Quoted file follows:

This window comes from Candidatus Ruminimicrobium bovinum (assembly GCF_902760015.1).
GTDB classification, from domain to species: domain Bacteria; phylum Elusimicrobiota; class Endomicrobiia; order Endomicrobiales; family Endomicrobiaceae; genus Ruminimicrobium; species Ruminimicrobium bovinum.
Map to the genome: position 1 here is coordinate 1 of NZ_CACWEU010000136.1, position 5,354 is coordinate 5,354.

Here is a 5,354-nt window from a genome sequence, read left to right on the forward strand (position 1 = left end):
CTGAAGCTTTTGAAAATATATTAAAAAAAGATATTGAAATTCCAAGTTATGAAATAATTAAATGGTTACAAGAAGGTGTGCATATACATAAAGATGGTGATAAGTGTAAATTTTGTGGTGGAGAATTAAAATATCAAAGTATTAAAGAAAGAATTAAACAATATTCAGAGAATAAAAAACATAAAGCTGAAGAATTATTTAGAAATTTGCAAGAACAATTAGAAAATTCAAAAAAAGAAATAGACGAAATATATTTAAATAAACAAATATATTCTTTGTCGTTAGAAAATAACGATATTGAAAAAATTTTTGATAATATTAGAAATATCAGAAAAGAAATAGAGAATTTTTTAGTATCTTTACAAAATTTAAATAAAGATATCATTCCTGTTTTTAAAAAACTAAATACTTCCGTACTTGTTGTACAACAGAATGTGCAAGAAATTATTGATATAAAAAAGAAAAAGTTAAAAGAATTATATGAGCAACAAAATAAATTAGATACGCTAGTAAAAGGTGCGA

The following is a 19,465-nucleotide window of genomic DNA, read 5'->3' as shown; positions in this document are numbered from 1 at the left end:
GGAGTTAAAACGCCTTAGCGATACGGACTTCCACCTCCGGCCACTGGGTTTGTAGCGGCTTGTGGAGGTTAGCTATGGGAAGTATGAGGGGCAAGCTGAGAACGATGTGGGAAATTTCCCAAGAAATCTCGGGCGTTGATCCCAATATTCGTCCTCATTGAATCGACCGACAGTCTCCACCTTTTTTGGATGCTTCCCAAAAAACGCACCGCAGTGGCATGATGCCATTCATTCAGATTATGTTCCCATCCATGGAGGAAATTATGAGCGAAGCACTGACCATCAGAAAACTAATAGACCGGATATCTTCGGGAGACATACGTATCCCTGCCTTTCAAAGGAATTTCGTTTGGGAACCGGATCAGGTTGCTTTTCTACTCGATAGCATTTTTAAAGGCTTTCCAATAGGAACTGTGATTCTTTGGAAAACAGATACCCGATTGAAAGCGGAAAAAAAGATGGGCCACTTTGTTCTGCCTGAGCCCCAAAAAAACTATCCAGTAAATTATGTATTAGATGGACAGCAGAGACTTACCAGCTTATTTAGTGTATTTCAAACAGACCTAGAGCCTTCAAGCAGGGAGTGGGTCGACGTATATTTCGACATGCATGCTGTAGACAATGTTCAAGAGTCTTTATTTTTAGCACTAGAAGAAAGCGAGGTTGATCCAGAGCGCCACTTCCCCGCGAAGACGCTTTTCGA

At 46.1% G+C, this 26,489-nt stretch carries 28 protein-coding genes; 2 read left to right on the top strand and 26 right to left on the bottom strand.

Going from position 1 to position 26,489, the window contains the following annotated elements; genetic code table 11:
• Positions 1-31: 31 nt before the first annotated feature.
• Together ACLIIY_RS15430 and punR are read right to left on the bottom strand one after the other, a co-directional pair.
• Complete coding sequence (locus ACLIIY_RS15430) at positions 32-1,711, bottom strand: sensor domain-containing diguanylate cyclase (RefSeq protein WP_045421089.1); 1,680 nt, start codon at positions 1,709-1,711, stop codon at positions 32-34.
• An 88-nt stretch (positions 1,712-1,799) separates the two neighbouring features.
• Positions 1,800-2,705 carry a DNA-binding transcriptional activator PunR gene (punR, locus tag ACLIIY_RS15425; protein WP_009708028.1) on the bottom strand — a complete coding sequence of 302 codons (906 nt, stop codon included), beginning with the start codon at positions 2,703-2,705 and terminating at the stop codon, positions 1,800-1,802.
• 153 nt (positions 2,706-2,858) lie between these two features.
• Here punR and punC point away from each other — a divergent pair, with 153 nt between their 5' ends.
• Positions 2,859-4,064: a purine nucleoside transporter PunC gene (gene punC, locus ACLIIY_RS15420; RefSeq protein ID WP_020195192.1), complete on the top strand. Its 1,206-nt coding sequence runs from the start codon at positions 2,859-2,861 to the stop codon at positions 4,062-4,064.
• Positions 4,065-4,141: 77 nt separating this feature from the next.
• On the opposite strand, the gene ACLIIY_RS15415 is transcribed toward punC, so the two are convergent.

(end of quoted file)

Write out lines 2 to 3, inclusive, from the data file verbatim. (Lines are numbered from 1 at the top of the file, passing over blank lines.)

GTDB classification, from domain to species: domain Bacteria; phylum Elusimicrobiota; class Endomicrobiia; order Endomicrobiales; family Endomicrobiaceae; genus Ruminimicrobium; species Ruminimicrobium bovinum.
Map to the genome: position 1 here is coordinate 1 of NZ_CACWEU010000136.1, position 5,354 is coordinate 5,354.